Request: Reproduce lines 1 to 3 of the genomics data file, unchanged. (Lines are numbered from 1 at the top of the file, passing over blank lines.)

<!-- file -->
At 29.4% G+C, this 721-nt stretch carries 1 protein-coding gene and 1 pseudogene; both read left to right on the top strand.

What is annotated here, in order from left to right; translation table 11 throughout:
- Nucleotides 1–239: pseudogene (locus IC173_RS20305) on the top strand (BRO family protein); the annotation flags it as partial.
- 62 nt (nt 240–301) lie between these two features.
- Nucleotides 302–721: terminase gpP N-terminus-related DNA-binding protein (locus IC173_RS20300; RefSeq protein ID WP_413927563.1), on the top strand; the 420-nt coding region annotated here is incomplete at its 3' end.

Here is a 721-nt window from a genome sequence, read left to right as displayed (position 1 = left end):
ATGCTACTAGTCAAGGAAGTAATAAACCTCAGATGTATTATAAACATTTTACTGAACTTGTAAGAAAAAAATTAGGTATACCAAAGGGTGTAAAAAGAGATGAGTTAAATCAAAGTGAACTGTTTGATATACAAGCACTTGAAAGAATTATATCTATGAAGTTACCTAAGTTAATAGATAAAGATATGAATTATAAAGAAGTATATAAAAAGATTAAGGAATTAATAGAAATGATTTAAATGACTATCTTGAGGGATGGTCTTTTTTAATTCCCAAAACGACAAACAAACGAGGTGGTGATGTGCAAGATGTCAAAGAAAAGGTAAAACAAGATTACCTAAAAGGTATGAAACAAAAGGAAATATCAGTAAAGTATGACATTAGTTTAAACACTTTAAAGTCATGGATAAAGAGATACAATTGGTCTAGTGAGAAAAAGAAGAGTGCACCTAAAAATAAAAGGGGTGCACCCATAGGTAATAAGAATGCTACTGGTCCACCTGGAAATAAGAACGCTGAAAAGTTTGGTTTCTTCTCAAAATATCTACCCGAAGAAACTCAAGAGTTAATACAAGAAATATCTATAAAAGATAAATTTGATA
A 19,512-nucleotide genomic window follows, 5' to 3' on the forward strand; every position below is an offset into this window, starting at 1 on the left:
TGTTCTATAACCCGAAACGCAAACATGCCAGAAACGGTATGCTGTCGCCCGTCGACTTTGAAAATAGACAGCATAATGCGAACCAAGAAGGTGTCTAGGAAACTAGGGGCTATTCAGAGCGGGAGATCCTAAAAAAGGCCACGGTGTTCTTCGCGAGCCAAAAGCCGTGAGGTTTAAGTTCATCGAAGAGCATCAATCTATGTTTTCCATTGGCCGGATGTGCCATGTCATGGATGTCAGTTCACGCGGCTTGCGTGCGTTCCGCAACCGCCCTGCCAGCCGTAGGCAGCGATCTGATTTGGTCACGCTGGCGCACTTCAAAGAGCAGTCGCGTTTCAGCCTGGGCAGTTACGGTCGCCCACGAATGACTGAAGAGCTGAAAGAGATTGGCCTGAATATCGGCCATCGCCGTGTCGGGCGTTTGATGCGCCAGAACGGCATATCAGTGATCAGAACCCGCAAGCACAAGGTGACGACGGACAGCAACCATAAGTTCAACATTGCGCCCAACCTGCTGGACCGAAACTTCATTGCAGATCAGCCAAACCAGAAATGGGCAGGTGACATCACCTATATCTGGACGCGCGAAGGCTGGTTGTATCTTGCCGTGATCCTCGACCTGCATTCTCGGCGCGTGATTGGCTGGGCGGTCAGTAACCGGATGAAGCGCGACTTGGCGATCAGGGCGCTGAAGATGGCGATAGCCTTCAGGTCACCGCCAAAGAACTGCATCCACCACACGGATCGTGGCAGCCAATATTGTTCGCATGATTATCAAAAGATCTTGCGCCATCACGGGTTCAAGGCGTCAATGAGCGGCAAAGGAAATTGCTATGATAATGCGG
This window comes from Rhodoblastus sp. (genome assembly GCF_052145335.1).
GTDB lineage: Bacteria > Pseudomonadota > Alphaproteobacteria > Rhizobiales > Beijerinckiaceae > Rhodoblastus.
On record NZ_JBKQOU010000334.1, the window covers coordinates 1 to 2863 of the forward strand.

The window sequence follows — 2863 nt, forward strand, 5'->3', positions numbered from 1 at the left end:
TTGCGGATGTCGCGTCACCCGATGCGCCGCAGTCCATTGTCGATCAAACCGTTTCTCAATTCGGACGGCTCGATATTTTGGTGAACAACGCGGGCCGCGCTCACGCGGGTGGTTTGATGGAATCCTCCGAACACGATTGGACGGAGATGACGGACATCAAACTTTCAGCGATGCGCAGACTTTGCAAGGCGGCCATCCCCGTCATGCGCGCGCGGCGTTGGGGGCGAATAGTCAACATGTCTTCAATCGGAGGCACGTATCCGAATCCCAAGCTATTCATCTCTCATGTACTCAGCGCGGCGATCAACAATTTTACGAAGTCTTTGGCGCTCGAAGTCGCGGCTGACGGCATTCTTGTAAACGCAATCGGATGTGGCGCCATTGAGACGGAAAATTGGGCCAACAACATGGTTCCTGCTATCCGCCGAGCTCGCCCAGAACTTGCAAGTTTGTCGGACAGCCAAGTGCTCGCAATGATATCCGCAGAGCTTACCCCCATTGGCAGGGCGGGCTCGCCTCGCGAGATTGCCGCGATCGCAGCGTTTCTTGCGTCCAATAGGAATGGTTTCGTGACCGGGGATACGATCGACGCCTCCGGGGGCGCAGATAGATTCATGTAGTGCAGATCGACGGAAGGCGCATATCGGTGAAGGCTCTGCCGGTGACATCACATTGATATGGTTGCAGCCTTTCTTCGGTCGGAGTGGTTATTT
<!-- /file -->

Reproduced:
At 29.4% G+C, this 721-nt stretch carries 1 protein-coding gene and 1 pseudogene; both read left to right on the top strand.

What is annotated here, in order from left to right; translation table 11 throughout:
- Nucleotides 1–239: pseudogene (locus IC173_RS20305) on the top strand (BRO family protein); the annotation flags it as partial.